OLYMPIA — In the weeks before the start of the 2022 legislative session, majority Democrats signed off on a plan for conducting business in the House of Representatives in the ongoing pandemic.
It required lawmakers be vaccinated to participate in floor session and to access their offices. It restricted where the public could go. Overall, many elements didn’t sit well with Republicans.
Six of them, including Granite Falls Rep. Robert Sutherland, sued in November, alleging the House plan created “separate and unequal classes of legislators” and violated their right to freedom of speech and laws regarding discrimination.
On July 1, their fight came to an end when Thurston County Superior Court Judge Mary Sue Wilson dismissed the case.
“After nearly 50 lawsuits, we continue our undefeated record defending state COVID-19 policies aimed at keeping Washingtonians safe,” Attorney General Bob Ferguson said.
The outcome wasn’t a total surprise. Much changed from the time the suit was filed and the session had ended when the parties faced off in court, effectively mooting many of the plaintiffs’ points.
“I think the court landed where it did because the rules we challenged had been updated throughout the legislative session,” said Pete Serrano, an attorney with the nonprofit Silent Majority Foundation that represented the legislators.
No appeal is planned.
“We feel good about the fact that the rules changed throughout the session,” he said. “We felt like we helped move the ball in those discussions. In the event it does occur again we’re well prepared to argue the issue.”
In September, the House Executive Rules Committee approved an operations plan for the fall months and 2022 session. The four Democratic members — Speaker Laurie Jinkins and Reps. Pat Sullivan, Lillian Ortiz-Self and Monica Stonier — voted for it and the three Republican lawmakers — House Minority Leader J.T. Wilcox and Reps. Joel Kretz and Paul Harris — opposed.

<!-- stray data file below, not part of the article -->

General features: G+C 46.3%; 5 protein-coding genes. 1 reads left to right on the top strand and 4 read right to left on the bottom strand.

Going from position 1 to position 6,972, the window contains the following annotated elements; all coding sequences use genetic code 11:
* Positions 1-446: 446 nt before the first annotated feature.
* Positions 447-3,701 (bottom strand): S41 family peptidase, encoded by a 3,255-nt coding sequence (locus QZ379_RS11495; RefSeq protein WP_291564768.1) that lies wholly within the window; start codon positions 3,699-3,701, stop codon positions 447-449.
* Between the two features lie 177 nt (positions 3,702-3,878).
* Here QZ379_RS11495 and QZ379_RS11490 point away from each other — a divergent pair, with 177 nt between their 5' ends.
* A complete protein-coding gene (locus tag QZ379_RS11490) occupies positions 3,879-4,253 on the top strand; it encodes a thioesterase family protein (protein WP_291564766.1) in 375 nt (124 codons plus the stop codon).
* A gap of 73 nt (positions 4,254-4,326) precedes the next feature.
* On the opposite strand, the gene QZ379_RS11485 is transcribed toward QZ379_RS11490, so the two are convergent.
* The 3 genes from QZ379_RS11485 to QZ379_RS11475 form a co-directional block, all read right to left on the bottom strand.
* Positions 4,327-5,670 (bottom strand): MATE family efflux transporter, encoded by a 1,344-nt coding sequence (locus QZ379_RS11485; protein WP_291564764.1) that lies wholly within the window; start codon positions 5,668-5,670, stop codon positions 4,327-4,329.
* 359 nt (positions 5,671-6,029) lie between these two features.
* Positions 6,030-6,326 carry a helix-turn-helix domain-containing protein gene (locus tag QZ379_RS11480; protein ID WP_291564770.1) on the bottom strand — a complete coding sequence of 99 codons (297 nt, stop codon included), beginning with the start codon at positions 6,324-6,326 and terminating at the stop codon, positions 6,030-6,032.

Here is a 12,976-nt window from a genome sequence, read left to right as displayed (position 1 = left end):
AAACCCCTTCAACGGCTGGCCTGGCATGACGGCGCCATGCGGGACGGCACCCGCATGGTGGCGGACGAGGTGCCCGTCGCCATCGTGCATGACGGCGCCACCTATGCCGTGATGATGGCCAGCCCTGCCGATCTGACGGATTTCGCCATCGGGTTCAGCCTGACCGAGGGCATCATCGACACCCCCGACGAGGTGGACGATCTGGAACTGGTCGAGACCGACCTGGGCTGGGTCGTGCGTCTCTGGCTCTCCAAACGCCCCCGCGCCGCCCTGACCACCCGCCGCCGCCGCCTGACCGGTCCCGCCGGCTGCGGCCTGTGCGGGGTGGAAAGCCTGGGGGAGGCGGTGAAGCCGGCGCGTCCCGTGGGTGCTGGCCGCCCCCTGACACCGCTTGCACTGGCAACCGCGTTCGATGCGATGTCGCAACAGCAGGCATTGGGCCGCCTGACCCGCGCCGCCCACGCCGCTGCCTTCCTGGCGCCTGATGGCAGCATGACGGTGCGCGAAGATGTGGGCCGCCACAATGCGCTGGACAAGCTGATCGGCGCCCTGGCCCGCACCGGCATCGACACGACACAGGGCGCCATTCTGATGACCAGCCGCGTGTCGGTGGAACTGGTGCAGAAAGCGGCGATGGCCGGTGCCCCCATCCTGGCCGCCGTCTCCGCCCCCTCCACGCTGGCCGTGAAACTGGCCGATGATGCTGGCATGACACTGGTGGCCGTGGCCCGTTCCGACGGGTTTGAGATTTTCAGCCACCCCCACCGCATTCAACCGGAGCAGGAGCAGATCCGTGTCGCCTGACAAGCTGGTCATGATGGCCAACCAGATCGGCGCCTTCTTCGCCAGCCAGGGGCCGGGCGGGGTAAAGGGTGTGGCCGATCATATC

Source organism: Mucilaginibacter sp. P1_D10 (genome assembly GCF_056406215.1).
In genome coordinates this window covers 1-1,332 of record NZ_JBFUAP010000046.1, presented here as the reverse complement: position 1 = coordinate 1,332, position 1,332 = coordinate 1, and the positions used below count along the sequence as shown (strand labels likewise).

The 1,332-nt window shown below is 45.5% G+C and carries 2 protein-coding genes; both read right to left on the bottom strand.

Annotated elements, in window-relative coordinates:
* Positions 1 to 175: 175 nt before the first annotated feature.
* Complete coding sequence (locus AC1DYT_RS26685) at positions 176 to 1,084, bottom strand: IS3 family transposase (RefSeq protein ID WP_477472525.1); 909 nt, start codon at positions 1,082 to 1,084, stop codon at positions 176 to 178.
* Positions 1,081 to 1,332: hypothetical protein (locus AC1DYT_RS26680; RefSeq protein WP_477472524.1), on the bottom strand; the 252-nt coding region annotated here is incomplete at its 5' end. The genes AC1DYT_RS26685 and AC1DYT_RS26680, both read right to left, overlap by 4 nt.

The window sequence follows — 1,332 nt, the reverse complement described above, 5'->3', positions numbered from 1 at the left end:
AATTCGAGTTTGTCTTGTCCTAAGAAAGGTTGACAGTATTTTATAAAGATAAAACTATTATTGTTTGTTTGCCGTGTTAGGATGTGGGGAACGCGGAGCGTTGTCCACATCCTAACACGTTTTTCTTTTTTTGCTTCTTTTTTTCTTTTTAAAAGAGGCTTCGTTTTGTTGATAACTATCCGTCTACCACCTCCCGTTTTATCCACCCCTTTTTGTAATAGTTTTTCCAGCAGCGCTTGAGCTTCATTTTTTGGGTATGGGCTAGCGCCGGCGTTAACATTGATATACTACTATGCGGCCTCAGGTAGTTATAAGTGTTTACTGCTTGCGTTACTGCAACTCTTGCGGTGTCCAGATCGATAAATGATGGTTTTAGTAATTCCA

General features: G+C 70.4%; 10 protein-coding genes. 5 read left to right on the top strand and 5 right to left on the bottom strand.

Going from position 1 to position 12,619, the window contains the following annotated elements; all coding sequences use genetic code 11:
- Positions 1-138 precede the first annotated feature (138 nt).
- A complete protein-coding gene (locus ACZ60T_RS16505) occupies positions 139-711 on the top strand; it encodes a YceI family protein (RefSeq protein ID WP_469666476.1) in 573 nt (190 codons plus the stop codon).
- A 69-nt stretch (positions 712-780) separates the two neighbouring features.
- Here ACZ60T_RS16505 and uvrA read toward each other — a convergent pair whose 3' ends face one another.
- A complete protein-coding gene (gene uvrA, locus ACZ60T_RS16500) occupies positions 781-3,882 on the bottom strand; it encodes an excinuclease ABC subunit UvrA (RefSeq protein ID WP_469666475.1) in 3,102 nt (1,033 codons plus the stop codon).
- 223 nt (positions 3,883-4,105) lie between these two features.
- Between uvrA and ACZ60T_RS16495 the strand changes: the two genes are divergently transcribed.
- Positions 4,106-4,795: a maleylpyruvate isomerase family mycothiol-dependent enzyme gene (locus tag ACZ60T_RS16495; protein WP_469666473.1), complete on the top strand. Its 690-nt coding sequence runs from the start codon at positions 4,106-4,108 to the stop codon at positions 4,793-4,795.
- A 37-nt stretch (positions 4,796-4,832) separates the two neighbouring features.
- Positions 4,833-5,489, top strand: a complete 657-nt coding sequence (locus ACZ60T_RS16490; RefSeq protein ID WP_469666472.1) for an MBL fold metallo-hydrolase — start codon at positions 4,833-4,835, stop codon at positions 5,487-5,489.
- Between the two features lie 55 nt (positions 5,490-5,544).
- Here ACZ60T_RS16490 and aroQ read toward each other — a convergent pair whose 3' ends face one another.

The plan required lawmakers show proof of vaccination to be on the House floor and to access their legislative offices. It also limited the number of lawmakers and staff allowed on the floor at any one time and restricted public access into the chamber and House facilities.
Sutherland and five colleagues sued the four Democratic House members, as well as Bernard Dean, the chief clerk of the House, who was responsible for carrying out the plan. Residents of each Republican lawmaker’s district were included as plaintiffs as they argued that, as a result of the rules, they were no longer properly represented in the Legislature.
The GOP lawmakers sought an injunction because “we thought the rules were unfair and violated our rights,” Sutherland said. “We didn’t get it.”
So they set out to “document the harm as it occurred” during the session, he said.
Sutherland, who was not vaccinated, said he kept track of committee meetings, hearings and votes he missed while working remotely, often due to “spotty internet service.” The information went to the court.
“We showed harm and we said we want to prevent it from happening in the future,” Sutherland said. “The courts made it impossible for us to get relief even though we could show the harm.”
Meanwhile, as the 60-day session wore on, COVID cases declined and the Executive Rules Committee eased restrictions to allow more members — vaccinated ones — onto the House floor. Access for the public eased as well.
The suit’s dismissal means the House “will maintain the ability to govern itself,” said Jinkins, D-Tacoma. “And when we have unexpected circumstances like a pandemic we will be able to figure out the best way to get the people’s work done.”
Operational rules will be reviewed again before the 2023 session. Any requirements for members and staff will be developed based on public health data and the ability to keep people safe, Jinkins said.